Vitamin D Deficiency Linked to Early Mortality Risk

Vitamin D Deficiency Linked to Early Mortality Risk
Purityfic Vitamin Australia - Sometimes referred to as the "sunshine vitamin" because it is manufactured in our skin after our bodies are exposed to sunlight, vitamin D is something abundantly available yet surprisingly deficient in many adults. One in two adults in Indonesia experiences mild to very severe deficiency in vitamin D.

Vitamin D Deficiency Linked to Early Mortality Risk

A new study by the University of South Australia has provided one of the strongest ever pieces of evidence that a deficiency in vitamin D relates strongly to a raised risk of early death and encourages people to take action toward having healthy levels of this important nutrient.

An article published by researchers in Annals of Internal Medicine showed that the risk of mortality increases based on the degree of deficiency.

Vitamin D is important for general health, but also it contributes to robust bones and muscles.

A study led by Josh Sutherland from UniSA further reinforces the very strong association existing between vitamin D insufficiency and early mortality, including respiratory diseases.

This deficiency registers at a lower rate in Australia compared to most other countries, but still remains one of immense importance in the aging population and those not making adequate sun exposure to the skin or sufficient dietary intake.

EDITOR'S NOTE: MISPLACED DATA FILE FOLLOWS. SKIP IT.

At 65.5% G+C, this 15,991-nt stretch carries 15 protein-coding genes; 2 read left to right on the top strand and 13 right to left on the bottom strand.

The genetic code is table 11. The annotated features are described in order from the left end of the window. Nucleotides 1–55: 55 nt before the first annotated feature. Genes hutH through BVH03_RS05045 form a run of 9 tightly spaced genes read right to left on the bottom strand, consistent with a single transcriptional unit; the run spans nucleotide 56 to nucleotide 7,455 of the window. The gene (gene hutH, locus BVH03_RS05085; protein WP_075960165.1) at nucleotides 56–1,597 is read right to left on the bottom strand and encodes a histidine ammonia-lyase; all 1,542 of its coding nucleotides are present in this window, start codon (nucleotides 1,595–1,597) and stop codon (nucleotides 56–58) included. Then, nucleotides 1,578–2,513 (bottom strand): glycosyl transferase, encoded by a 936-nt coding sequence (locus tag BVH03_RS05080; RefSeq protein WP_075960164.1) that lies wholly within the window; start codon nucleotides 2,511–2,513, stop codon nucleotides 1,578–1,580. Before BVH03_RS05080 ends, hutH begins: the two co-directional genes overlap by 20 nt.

In the present study, Mendelian randomization was used to infer the relationship between vitamin D level and mortality from data derived from over 300,000 UK Biobank records. The results showed that low circulating levels of vitamin D were related to increased mortality risks, especially in people with the most profound deficiencies.

Sutherland and his colleagues bring into focus that emergent measures are required for the prevention of vitamin D deficiency, other than merely treating it when serious health problems have already arisen. They show further that public health interventions are needed to ensure the maintenance of adequate levels of vitamin D, highlighting prevention rather than treatment.

This has been underscored by UniSA Professor Elina Hyppönen, who says: "Strategies aimed at efficient public health will lead to better vitamin D levels for curbing most premature deaths and enhancing quality of life, particularly in vulnerable populations and older ages.".

In summary, this study supports the notion that more emphasis on health policies should be targeted at the prevention of vitamin D deficiency to forestall its fatal consequences and contributes to the importance of vitamin D in the maintenance of health and well-being in the community.